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The Assistant by Bernard Malamud-Free Online Study Guide/Summary Notes
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12. The stranger had changed, grown unstrange. That was the clue to what was happening to her. One day he seemed unknown, lurking at the far end of an unlit cellar; the next he was standing in sunlight, a smile on his face, as if all she knew of him and all she didn't, had fused into a healed and easily remembered whole. If he was hiding anything, she thought, it was his past pain, his orphanhood and consequent suffering. (p. 157)

Helen seems unable to lose interest in Frank. By meeting him and talking to him, she caused his strangeness to vanish. She allowed him to become a friend.

13. When Helen returned and saw her mother weeping at the kitchen table, she knew Ida knew, and Helen was both moved and frightened.

Out of pity she asked, Mama, why are you crying?"

Ida at last raised her tear-stained face and said in despair, "Why do I cry? I cry for the world. I cry for my life that it went away wasted. I cry for you."

"What have I done?"

"You have killed me in my heart." (p. 176)

Above is Ida at her overly dramatic best. She tries as hard as she can to keep her husband and daughter from harm. These attempts include exaggerated statements about what their actions do to her.

14. "This happened," Karp announced with excitement, "not because the goy came here. What did he know about the grocery business? Nothing. Your store improved because my tenant Schmitz got sick and had to close his store part of the day. Didn't you know that?" (p. 186)

In this quote, Karp is referring to why the grocery store's business improved.

With this information, Morris's world practically collapses.

This is the beginning of the climax of the story. From here one thing leads to another. This knowledge leads Morris to tell Frank to leave. Knowing that he will no longer be working for her father, and therefore most likely unable to enjoy their developing relationship in the future, causes Frank to over-react when Helen tries to stop his advances. Forcing himself on Helen leads to her desire to make him invisible.

15. Dimly she realized that a struggle was going on near her. She heard the noise of a blow, and Ward Minogue cried out in great pain and staggered away.

Frank, she thought with tremulous joy. Helen felt herself gently lifted and knew she was in his arms. She sobbed in relief. He kissed her eyes and lips and he kissed her half-naked breast. She held him tightly with both arms, weeping, laughing, murmuring she had come to tell him she loved him. (p. 202-3)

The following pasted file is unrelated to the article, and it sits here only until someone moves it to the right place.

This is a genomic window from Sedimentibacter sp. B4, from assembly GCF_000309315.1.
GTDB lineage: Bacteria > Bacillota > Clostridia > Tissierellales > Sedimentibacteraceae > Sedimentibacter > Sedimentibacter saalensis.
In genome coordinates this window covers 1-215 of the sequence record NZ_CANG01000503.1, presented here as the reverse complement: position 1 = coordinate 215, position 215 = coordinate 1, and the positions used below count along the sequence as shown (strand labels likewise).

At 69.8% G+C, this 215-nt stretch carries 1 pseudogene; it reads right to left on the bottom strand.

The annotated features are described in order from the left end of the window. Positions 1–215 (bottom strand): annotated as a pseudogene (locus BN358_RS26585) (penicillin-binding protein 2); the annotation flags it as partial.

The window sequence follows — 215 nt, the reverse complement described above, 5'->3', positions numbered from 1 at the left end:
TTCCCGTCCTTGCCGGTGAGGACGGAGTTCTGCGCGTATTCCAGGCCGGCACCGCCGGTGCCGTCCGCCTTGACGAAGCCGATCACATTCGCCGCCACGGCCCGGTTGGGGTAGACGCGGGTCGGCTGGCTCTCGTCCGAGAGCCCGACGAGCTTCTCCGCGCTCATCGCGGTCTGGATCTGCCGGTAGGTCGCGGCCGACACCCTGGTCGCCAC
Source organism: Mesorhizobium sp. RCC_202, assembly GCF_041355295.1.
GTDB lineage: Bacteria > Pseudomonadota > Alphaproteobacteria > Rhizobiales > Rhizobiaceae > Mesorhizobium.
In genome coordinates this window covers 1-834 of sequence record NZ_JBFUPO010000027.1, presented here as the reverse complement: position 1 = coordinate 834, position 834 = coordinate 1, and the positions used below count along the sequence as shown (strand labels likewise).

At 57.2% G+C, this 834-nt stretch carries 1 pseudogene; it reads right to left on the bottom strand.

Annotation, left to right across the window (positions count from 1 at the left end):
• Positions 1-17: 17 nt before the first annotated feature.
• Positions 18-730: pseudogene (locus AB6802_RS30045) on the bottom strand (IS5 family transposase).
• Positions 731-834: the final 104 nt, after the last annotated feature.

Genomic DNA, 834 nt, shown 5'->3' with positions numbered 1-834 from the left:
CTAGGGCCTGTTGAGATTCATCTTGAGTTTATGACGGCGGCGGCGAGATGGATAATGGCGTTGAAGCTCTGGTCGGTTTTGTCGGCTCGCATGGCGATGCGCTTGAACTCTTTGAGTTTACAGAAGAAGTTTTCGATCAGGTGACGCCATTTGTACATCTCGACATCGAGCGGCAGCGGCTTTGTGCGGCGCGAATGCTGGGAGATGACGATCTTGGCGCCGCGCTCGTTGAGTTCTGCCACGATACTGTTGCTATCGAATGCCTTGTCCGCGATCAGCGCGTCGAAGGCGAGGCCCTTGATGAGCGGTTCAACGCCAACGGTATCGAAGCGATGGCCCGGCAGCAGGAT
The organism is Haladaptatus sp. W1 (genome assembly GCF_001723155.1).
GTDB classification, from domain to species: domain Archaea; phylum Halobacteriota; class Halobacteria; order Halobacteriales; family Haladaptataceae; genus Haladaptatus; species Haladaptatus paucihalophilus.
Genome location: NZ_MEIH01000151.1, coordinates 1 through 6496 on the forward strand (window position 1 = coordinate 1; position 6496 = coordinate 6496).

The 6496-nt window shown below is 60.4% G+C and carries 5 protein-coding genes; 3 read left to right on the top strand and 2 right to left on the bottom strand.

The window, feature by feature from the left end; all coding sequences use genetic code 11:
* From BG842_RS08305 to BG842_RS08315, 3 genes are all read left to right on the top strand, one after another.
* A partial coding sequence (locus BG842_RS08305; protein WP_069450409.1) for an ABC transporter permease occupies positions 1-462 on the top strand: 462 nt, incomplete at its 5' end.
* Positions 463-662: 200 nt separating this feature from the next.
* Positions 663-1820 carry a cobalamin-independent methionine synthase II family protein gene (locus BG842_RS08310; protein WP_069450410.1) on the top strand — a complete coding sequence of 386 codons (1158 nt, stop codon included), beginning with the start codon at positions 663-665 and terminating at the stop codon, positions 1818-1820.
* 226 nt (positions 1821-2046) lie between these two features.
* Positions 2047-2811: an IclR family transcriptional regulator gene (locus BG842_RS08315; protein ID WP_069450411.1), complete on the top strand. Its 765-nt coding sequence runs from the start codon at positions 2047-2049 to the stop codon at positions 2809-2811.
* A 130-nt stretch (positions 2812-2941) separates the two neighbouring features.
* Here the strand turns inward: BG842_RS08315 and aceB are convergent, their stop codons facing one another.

This tender moment came immediately prior to the rape.

16. The rooms were cold. Ida always shut off the radiators when she went down and lit them again in the late afternoon about an hour before Helen returned. Now the house was too cold. Morris turned on the stopcock of the bedroom radiator, then found he had no match in his pocket. He got one in the kitchen.

Under the covers he felt shivery. He lay under two blankets and a quilt yet shivered. He wondered if he was sick but soon fell asleep. He was glad when he felt sleep come over him, although it brought night too quickly. (p. 208)

This is where Morris turns on the gas, but doesn't light it. This is the place to look if you question whether Morris tried to commit suicide.

17. Her lips quivered. "Don't speak to me," she said, in a voice choked with contempt. "I don't want your apologies. I don't want to see you, and I don't want to know you. As soon as my father is better, please leave. You've helped him and my mother and I thank you for that, but you're no help to me. You make me sick."

The door banged behind her. (p. 223)

Above is Helen's response to Frank one of the times when he tries to apologize.

18. “What would you expect to get from this--virtue?”

“I already said why--I owe something to Morris.”

“For what? Taking you into his stinking store and making a prisoner out of you?” (p.289)

This quotation of Helen refers to both the motif of prison and the imagery of smells. See Symbolism, Motifs, Imagery for more.

19. Then one day, for no apparent reason he could give, though the reason felt familiar, he stopped climbing up the air shaft to peek at Helen, and he was honest in the store. (p. 292)

This is the turning point in Frank’s journey from being a wannabe gangster to being like Morris Bober.

20. Unlocking the door, he let her in. The Polish dame complained he had kept her waiting too long in the cold. He sliced a role for her, wrapped it, and rang up three cents.

At seven, standing by the window, he saw Nick, a new father, come out of the hall and run around the corner. Frank hid behind the paper and soon saw him return, carrying a bag of groceries he had bought in Taast's store. Nick ducked into the hallway and Frank felt bad.

"I think I will make this joint into a restaurant."

After he had mopped the kitchen floor and swept the store, Breitbart appeared, dragging his heavy boxes. Lowering the cartons of bulbs to the floor, the peddler took off his derby and wiped his brow with a yellowed handkerchief.

"How's it going?" Frank asked.


Breitbart drank the tea and lemon that Frank cooked up for him, meanwhile reading his Forward. (p. 295-6)

Compare the above to the first few pages of the novel and you will feel almost like you are reading about the same events twice. Frank's life is almost exactly like Morris's was.

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